The Texas live oak is the larval host for some Hairstreak butterfly species and Horace’s Duskywing (Erynnis horatius). The acorns are food for several species of birds and mammals. We also did a blog on the oak gall wasp, a fascinating insect that induces the tree to create galls that serve as homes for their larvae.

640px Texas Live Oak Quercus fusiformis
 Texas live oak at the Alamo (Photo: Rei at English Wikipedia -CCA 3.0)

Live oaks were often prized for their curved limbs and used by ship builders in the 18th century to make planking and ribs of sailing vessels. When the naval vessel “Old Ironsides” was refitted in the 1980s, planking was used from Texas live oaks that had been killed by the oak wilt fungus. “Old Ironsides” is a nickname for the warship USS Constitution, constructed in 1794, the oldest commissioned warship in the world still afloat.

Texas live oaks are susceptible to oak wilt and oak decline, particularly during times of drought. Members of the white oak group, such as bur oak, seem to be more immune to oak wilt. The live oaks are part of the red oak group, whose members generally are susceptible. Oak wilt is one of the most destructive tree diseases in the US. It produces a fungus that essentially clogs the water-conducting vessels of an oak. Oak wilt will typically kill a tree within three to six months after symptoms appear. Leaves on diseased live oaks often develop chlorotic (yellow) veins that eventually turn necrotic (brown), a symptom called veinal necrosis. Tip burn, where the leaf edges turn brown, is also another symptom. The tree will lose its leaves somewhat rapidly. Oak wilt is the reason that arborists prefer to prune oaks during the coldest part of the year to minimize the potential for the fungus to invade the tree through the wound site.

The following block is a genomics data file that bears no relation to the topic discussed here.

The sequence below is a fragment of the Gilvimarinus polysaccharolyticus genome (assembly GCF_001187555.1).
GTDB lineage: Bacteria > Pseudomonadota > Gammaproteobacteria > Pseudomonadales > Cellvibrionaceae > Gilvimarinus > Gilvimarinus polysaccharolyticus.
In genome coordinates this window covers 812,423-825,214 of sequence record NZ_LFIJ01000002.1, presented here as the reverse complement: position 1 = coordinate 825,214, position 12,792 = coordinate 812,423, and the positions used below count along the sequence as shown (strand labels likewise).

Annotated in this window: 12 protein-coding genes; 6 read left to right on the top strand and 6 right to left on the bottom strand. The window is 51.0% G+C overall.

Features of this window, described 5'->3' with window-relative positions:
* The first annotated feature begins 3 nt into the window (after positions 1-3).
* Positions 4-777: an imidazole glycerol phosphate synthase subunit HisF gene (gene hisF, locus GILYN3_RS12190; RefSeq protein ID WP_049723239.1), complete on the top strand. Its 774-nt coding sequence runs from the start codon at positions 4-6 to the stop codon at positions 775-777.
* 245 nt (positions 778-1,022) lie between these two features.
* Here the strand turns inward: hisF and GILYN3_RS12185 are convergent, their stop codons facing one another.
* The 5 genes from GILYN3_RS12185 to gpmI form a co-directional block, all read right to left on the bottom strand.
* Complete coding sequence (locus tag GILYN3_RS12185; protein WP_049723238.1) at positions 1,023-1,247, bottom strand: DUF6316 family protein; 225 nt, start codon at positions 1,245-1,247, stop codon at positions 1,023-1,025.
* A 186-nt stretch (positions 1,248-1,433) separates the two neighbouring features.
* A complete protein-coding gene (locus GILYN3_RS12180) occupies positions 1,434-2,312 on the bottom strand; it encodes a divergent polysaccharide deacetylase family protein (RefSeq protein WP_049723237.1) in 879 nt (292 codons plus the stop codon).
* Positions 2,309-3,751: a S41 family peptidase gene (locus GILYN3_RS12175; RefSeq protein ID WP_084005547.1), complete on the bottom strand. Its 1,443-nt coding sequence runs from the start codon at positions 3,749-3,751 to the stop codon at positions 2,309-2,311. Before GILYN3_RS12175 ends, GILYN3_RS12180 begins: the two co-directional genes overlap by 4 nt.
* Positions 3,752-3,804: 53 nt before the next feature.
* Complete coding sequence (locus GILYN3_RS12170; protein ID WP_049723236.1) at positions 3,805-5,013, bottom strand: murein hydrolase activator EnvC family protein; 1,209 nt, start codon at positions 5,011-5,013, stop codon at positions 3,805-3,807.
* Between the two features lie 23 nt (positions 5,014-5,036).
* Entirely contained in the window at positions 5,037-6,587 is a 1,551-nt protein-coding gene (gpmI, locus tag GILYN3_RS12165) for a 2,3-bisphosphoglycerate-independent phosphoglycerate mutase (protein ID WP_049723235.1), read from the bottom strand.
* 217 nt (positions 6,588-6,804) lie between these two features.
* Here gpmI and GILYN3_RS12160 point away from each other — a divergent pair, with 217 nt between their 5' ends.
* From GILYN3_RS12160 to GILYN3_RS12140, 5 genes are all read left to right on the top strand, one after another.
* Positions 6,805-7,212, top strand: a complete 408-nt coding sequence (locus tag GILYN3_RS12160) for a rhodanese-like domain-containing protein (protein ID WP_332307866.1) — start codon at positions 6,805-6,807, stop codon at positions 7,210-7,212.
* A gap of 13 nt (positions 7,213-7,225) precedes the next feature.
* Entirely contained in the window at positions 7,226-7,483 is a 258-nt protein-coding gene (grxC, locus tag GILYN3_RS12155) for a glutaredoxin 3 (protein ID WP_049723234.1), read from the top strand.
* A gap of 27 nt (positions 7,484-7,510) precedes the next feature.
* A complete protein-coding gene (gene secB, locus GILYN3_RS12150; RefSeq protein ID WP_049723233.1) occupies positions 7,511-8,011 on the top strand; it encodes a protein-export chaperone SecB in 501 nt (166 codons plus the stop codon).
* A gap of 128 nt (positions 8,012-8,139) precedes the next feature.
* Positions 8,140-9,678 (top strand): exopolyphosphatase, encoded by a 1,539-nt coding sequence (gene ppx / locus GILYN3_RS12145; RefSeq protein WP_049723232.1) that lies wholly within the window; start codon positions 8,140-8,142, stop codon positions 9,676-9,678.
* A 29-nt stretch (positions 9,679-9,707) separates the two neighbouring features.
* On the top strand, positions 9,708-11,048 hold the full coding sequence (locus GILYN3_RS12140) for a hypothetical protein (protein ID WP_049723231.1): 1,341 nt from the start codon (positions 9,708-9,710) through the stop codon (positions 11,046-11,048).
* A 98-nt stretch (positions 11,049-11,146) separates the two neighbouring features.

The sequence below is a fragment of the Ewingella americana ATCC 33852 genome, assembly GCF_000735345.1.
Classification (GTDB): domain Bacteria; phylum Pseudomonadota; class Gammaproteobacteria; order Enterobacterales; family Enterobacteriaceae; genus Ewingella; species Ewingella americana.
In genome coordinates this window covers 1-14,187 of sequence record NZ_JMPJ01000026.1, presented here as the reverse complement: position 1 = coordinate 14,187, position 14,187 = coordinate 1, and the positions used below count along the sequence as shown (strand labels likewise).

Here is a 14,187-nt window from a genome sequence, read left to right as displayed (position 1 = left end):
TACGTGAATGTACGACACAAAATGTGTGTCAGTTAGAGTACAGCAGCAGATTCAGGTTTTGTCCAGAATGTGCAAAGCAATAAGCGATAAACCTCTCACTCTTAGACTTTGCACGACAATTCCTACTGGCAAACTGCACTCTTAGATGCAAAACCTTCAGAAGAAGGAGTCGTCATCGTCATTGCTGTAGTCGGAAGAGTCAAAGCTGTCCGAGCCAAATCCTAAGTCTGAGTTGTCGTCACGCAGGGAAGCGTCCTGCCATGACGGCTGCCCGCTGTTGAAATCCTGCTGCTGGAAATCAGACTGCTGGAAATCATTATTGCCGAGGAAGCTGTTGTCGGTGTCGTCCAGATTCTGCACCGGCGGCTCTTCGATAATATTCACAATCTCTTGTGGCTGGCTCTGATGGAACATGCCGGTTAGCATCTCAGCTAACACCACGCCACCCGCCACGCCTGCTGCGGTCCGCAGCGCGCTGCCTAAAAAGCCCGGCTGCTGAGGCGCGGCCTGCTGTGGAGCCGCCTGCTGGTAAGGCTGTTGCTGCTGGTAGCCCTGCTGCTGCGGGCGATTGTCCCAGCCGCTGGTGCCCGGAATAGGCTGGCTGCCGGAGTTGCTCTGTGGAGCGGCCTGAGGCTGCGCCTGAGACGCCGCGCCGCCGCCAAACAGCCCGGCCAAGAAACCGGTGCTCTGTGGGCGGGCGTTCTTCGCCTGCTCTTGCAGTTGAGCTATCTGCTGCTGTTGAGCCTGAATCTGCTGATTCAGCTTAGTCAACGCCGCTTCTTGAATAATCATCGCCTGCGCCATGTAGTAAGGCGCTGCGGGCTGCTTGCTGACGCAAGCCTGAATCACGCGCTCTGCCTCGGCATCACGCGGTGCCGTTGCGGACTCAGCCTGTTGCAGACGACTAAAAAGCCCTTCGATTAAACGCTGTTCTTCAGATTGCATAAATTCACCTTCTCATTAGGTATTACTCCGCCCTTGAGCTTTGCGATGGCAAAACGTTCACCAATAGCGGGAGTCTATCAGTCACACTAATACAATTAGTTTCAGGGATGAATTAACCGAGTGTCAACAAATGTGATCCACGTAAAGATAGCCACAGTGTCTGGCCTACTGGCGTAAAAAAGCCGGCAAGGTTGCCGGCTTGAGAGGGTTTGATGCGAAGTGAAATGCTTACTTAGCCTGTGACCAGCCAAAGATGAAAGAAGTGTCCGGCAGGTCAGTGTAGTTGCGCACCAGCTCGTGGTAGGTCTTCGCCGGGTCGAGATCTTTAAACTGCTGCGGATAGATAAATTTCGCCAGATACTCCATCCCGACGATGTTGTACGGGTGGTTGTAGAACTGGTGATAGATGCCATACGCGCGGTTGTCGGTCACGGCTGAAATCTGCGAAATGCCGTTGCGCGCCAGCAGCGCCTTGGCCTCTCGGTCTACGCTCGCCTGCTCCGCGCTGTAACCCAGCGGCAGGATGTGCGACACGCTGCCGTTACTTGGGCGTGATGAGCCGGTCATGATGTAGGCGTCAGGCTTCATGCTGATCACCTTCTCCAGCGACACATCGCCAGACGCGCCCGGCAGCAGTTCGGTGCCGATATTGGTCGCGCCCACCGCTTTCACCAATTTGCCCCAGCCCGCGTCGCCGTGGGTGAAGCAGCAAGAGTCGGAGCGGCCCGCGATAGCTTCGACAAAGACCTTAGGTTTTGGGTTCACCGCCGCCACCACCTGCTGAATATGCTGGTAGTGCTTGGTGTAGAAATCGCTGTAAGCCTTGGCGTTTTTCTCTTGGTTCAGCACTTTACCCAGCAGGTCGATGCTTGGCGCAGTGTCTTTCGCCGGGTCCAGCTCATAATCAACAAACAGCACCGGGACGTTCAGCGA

Oak decline is a disease that introduces simultaneous stressors like drought, root fungus, and wood-boring insects. Trees that are affected by oak decline do tend to retain their leaves, even after their death, and the decline of the tree is longer than that of oak wilt.

Special thanks to George Yatskievych, Curator in the Billie L. Turner Plant Resources Center, for his assistance with this article.


“Famous Trees of Texas” Texas A&M Forest Service (accessed online: https://tfsweb.tamu.edu/websites/FamousTreesOfTexas/TreeLayout.aspx?pageid=18222)

Kolakawski, Chris."Old Ironsides: History of America's Ship of State" American Battlefield of Trust (accessed online: https://www.battlefields.org/learn/articles/old-ironsides-history-americas-ship-state#:~:text=USS%20Constitution%20is%20the%20oldest,the%20nation's%20first%20100%20years.)

Lady Bird Johnson Plants Database (https://www.wildflower.org/plants/result.php?id_plant=QUFU)

“Trees of Texas” Texas A&M Forest Service (accessed online: http://texastreeid.tamu.edu/content/TreeDetails/?id=109)

“Introduction to Oak Wilt” (accessed online: https://texasoakwilt.org/oakwilt/)